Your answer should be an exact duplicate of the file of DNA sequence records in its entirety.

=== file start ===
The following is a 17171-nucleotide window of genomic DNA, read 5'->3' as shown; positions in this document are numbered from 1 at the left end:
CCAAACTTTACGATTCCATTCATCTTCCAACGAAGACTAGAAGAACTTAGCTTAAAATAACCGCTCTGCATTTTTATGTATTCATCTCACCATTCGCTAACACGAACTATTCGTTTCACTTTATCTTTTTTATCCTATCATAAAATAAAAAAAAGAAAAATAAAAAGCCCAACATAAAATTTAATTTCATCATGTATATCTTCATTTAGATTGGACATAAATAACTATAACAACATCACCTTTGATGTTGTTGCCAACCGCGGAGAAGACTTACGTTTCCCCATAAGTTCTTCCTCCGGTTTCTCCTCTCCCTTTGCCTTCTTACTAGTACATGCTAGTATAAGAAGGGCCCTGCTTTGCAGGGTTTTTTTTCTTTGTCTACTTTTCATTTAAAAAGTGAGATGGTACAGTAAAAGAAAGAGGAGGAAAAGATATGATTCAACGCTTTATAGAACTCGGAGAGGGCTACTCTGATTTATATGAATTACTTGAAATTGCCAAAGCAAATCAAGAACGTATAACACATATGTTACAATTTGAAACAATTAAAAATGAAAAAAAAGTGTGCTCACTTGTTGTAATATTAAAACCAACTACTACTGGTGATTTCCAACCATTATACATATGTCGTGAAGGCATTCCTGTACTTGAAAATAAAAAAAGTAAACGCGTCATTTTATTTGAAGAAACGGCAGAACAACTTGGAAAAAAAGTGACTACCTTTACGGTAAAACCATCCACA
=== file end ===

The following is a 17171-nucleotide window of genomic DNA, read 5'->3' as shown; positions in this document are numbered from 1 at the left end:
CCAAACTTTACGATTCCATTCATCTTCCAACGAAGACTAGAAGAACTTAGCTTAAAATAACCGCTCTGCATTTTTATGTATTCATCTCACCATTCGCTAACACGAACTATTCGTTTCACTTTATCTTTTTTATCCTATCATAAAATAAAAAAAAGAAAAATAAAAAGCCCAACATAAAATTTAATTTCATCATGTATATCTTCATTTAGATTGGACATAAATAACTATAACAACATCACCTTTGATGTTGTTGCCAACCGCGGAGAAGACTTACGTTTCCCCATAAGTTCTTCCTCCGGTTTCTCCTCTCCCTTTGCCTTCTTACTAGTACATGCTAGTATAAGAAGGGCCCTGCTTTGCAGGGTTTTTTTTCTTTGTCTACTTTTCATTTAAAAAGTGAGATGGTACAGTAAAAGAAAGAGGAGGAAAAGATATGATTCAACGCTTTATAGAACTCGGAGAGGGCTACTCTGATTTATATGAATTACTTGAAATTGCCAAAGCAAATCAAGAACGTATAACACATATGTTACAATTTGAAACAATTAAAAATGAAAAAAAAGTGTGCTCACTTGTTGTAATATTAAAACCAACTACTACTGGTGATTTCCAACCATTATACATATGTCGTGAAGGCATTCCTGTACTTGAAAATAAAAAAAGTAAACGCGTCATTTTATTTGAAGAAACGGCAGAACAACTTGGAAAAAAAGTGACTACCTTTACGGTAAAACCATCCACA